Soldering at O-level: led down the wrong path.
Solder is made of a tin and lead alloy, and, as we all should know, lead is dangerous to the human body in large quantities. The amount necessary to affect a person depends on an individual's body, and everyone is different.
We have noticed that most people do not know what type of PPE to wear, which kind of safety training to give, or how often that training should be held. The squadron's safety petty officer and workcenter supervisor, at the very least, should know these answers. They should spread the word and should enforce these procedures. The safety petty officer also should have a current copy of the latest industrial-hygiene (IH) survey. This document provides the necessary information on proper PPE and specific training required. But, as we also have noticed, the IH survey does not identify that avionics does any soldering. We all know that statement isn't reality. The workcenter supervisor should identify this problem as a discrepancy and ask the local industrial hygienist (who normally works at the base safety office) to come over to change the IH survey.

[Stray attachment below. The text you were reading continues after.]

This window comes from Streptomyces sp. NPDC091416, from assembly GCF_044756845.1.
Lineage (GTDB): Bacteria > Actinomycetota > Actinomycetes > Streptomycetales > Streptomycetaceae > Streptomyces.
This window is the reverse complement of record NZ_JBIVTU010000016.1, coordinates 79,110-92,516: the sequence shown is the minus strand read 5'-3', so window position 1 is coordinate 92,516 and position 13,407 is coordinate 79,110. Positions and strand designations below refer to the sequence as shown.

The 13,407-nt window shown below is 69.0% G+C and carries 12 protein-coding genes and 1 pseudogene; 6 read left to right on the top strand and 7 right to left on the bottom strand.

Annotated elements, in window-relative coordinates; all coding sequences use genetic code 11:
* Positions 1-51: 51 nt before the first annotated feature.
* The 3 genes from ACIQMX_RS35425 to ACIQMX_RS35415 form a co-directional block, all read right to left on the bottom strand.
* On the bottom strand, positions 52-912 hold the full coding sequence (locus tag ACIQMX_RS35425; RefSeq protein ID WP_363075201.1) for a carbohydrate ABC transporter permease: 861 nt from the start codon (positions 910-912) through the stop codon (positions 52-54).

When working with solder, never put it or your hands into your mouth. After every soldering job, wash your hands thoroughly. Workcenter supervisors must make sure their people have all the necessary tools and training to do their jobs correctly. They need to take control of this growing fleet problem. It needs immediate attention. After all, our people are our greatest assets, and we can't lose them over a simple lack of safety awareness.
Senior Chief Thompson is an avionics analyst at the Naval Safety Center.
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|Article Type:||Brief Article|
|Date:||Jun 22, 2004|
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